The International Military Tribunal, colloquially known as the Nuremberg Trials, constituted a remarkable conclusion to the “grand alliance,” the tenuous collaboration of the Americans, British, and Soviets to defeat Nazi Germany. For understandable reasons, Westerners tend to see the tribunal through American eyes. A Soviet perspective shifts the focus on a little-known aspect of postwar history: the unexpected contribution of Stalin’s Soviet Union to the development of international law.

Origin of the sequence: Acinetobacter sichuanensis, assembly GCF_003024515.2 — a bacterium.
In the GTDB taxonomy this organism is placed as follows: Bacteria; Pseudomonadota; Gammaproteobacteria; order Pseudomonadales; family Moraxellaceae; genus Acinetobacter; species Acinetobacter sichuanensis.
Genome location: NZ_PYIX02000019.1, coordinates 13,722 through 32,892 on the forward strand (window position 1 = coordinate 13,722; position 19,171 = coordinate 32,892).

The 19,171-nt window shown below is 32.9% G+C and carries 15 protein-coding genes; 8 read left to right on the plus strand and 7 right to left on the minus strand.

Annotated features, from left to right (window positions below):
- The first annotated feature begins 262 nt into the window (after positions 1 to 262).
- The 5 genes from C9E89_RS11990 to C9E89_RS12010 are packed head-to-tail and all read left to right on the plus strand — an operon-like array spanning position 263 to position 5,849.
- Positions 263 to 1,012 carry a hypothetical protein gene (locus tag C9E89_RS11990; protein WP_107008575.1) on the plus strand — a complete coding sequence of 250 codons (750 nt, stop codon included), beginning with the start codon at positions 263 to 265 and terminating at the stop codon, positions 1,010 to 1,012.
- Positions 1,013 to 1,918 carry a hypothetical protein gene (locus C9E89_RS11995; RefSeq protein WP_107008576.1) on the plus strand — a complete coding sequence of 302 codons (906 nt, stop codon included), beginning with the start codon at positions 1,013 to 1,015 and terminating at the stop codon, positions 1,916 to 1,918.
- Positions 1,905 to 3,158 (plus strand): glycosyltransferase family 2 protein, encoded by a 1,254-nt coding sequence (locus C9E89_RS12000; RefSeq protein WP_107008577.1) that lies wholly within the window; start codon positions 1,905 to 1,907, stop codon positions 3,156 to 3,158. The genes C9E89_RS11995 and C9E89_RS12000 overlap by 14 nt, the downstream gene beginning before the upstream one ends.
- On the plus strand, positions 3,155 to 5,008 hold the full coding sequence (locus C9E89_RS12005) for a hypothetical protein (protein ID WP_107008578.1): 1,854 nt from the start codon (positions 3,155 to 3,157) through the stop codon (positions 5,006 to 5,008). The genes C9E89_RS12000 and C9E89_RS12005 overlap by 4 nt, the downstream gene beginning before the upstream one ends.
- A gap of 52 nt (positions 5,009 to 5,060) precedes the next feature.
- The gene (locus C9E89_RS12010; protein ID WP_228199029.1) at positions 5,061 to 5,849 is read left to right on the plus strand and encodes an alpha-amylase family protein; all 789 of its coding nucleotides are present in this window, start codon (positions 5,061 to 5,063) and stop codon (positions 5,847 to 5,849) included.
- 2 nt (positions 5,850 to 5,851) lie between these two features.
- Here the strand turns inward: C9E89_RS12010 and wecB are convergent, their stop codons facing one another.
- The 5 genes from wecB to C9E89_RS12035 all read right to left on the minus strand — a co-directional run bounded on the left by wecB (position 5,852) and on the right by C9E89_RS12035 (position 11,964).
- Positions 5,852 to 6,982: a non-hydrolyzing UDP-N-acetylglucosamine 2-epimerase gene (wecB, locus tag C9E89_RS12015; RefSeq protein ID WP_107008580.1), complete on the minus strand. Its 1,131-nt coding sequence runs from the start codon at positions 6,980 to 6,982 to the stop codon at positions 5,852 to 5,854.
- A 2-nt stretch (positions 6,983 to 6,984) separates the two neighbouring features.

In Soviet Judgment at Nuremberg, published by Oxford University Press in 2020, Francine Hirsch provides a fresh retelling of the Nuremberg trials and all the participants. The Vilas Distinguished Achievement Professor in History at the University of Wisconsin-Madison, Professor Hirsch earned her Ph.D. from Princeton University. Her first book Empire of Nations: Ethnographic Knowledge and the Making of the Soviet Union received the Herbert Baxter Adams Prize of the American Historical Association, the Wayne S. Vucinich Book Prize of the American Association for the Advancement of Slavic Studies, and the Council For European Studies Book Award and was recently published in Russian.
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